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Competencies of specialised wound care nurses: a European Delphi study

Authors

  • Anne M Eskes,

    1. Department of Quality Assurance & Process Innovation, Academic Medical Center, University of Amsterdam, Amsterdam, the Netherlands
    2. Department of Nursing, Amsterdam School of Health Professions, Amsterdam, the Netherlands
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  • Jolanda M Maaskant,

    1. Women's and Children's Clinic, Academic Medical Center, Amsterdam, the Netherlands
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  • Samantha Holloway,

    1. Section of Wound Healing, Institute for Translation, Innovation, Methodologies and Engagement, Cardiff University, Cardiff, UK
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  • Nynke van Dijk,

    1. Department of General Practice, Academic Medical Center, University of Amsterdam, Amsterdam, the Netherlands
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  • Paulo Alves,

    1. Department of Nursing, Health Sciences Institute, Catholic University of Portugal, Porto, Portugal
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  • Dink A Legemate,

    1. Department of Surgery, Academic Medical Center, University of Amsterdam, Amsterdam, the Netherlands
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  • Dirk T Ubbink,

    Corresponding author
    1. Department of Quality Assurance & Process Innovation, Academic Medical Center, University of Amsterdam, Amsterdam, the Netherlands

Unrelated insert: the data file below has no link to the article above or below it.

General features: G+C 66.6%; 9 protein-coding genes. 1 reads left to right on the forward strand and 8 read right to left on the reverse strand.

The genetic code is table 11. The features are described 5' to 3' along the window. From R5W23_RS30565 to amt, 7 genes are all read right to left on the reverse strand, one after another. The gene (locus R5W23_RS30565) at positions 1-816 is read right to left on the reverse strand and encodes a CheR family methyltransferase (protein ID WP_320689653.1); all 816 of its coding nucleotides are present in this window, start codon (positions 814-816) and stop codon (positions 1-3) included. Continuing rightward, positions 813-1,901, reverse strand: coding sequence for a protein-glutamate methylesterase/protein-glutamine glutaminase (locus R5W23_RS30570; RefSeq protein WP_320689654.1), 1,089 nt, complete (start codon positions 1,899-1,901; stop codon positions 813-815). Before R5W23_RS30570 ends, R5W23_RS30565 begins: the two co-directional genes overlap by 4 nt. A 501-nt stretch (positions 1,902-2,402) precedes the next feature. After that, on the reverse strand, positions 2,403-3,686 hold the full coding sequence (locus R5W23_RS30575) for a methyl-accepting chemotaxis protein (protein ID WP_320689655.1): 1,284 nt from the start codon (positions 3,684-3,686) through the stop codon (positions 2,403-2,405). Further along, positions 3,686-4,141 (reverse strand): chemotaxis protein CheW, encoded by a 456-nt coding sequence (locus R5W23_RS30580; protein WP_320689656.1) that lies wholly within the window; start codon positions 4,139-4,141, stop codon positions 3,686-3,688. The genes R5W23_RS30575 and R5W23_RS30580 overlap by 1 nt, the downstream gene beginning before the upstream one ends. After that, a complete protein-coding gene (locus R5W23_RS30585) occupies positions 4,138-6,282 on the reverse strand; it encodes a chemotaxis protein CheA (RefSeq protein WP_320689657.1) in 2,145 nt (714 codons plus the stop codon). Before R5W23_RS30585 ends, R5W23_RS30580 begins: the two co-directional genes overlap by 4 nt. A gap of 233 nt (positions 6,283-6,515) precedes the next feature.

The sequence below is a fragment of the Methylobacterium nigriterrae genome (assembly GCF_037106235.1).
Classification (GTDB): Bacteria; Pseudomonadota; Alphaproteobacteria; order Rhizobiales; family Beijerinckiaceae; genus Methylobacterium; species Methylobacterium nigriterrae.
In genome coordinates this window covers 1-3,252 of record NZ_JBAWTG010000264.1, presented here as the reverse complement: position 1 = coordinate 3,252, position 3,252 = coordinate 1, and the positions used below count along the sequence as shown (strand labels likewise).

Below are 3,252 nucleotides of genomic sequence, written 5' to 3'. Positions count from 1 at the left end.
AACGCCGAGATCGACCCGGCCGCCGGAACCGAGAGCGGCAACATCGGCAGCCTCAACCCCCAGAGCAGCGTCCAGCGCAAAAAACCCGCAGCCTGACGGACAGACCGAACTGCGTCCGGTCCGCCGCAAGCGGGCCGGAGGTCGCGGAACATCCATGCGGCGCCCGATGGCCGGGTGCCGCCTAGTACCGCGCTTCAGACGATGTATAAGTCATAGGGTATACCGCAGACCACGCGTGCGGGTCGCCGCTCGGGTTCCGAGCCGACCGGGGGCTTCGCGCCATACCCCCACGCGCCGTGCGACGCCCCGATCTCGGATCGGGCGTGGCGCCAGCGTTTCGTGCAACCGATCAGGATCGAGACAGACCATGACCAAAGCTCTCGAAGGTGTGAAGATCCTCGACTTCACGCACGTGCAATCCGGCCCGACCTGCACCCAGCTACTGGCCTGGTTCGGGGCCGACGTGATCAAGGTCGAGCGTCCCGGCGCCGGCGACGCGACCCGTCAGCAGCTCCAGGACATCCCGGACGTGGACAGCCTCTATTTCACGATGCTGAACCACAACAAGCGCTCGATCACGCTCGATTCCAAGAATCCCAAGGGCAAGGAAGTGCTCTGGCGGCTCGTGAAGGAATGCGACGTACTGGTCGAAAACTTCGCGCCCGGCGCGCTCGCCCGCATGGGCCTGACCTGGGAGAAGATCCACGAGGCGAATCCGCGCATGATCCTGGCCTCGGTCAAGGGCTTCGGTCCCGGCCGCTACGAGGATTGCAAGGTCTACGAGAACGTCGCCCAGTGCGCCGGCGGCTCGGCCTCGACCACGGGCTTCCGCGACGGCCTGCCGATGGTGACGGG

2. Department of Surgery, Academic Medical Center, University of Amsterdam, Amsterdam, the Netherlands
    • Correspondence to

      DT Ubbink

      Department of Quality Assurance & Process Innovation

      Room A3-503, Academic Medical Center

      Meibergdreef 9, P.O Box 22700

      1100 DE Amsterdam

      the Netherlands

      E-mail: d.ubbink@amc.nl

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  • Hester Vermeulen

    1. Department of Quality Assurance & Process Innovation, Academic Medical Center, University of Amsterdam, Amsterdam, the Netherlands
    2. Department of Nursing, Amsterdam School of Health Professions, Amsterdam, the Netherlands
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Abstract

Health care professionals responsible for patients with complex wounds need a particular level of expertise and education to ensure optimum wound care. However, uniform education for those working as wound care nurses is lacking. We aimed to reach consensus among experts from six European countries as to the competencies for specialised wound care nurses that meet international professional expectations and educational systems. Wound care experts including doctors, wound care nurses, lecturers, managers and head nurses were invited to contribute to an e-Delphi study. They completed online questionnaires based on the Canadian Medical Education Directives for Specialists framework. Suggested competencies were rated on a 9-point Likert scale. Consensus was defined as an agreement of at least 75% for each competence. Response rates ranged from 62% (round 1) to 86% (rounds 2 and 3). The experts reached consensus on 77 (80%) competences. Most competencies chosen belonged to the domain ‘scholar’ (n = 19), whereas few addressed those associated with being a ‘health advocate’ (n = 7). Competencies related to professional knowledge and expertise, ethical integrity and patient commitment were considered most important. This consensus on core competencies for specialised wound care nurses may help achieve a more uniform definition and education for specialised wound care nurses.

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